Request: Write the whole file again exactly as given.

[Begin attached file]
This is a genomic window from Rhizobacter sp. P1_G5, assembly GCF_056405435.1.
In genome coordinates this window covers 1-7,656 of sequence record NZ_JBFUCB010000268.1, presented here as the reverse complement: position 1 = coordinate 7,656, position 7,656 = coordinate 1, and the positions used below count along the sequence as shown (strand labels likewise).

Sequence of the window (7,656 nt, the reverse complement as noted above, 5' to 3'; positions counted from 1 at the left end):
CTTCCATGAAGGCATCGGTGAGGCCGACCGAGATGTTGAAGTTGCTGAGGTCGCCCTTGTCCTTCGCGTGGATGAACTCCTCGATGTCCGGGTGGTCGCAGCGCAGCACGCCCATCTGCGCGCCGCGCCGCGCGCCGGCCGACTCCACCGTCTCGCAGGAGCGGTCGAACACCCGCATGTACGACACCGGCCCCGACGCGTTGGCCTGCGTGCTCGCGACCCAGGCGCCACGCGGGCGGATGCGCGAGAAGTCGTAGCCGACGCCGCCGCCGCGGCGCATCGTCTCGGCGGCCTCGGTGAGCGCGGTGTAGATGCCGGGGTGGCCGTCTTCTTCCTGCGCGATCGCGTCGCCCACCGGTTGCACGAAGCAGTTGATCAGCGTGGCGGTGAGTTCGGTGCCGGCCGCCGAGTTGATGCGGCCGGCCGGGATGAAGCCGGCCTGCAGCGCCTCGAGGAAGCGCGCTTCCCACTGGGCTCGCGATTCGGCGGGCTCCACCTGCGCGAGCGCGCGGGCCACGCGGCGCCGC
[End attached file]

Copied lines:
This is a genomic window from Rhizobacter sp. P1_G5, assembly GCF_056405435.1.
In genome coordinates this window covers 1-7,656 of sequence record NZ_JBFUCB010000268.1, presented here as the reverse complement: position 1 = coordinate 7,656, position 7,656 = coordinate 1, and the positions used below count along the sequence as shown (strand labels likewise).

Sequence of the window (7,656 nt, the reverse complement as noted above, 5' to 3'; positions counted from 1 at the left end):
CTTCCATGAAGGCATCGGTGAGGCCGACCGAGATGTTGAAGTTGCTGAGGTCGCCCTTGTCCTTCGCGTGGATGAACTCCTCGATGTCCGGGTGGTCGCAGCGCAGCACGCCCATCTGCGCGCCGCGCCGCGCGCCGGCCGACTCCACCGTCTCGCAGGAGCGGTCGAACACCCGCATGTACGACACCGGCCCCGACGCGTTGGCCTGCGTGCTCGCGACCCAGGCGCCACGCGGGCGGATGCGCGAGAAGTCGTAGCCGACGCCGCCGCCGCGGCGCATCGTCTCGGCGGCCTCGGTGAGCGCGGTGTAGATGCCGGGGTGGCCGTCTTCTTCCTGCGCGATCGCGTCGCCCACCGGTTGCACGAAGCAGTTGATCAGCGTGGCGGTGAGTTCGGTGCCGGCCGCCGAGTTGATGCGGCCGGCCGGGATGAAGCCGGCCTGCAGCGCCTCGAGGAAGCGCGCTTCCCACTGGGCTCGCGATTCGGCGGGCTCCACCTGCGCGAGCGCGCGGGCCACGCGGCGCCGC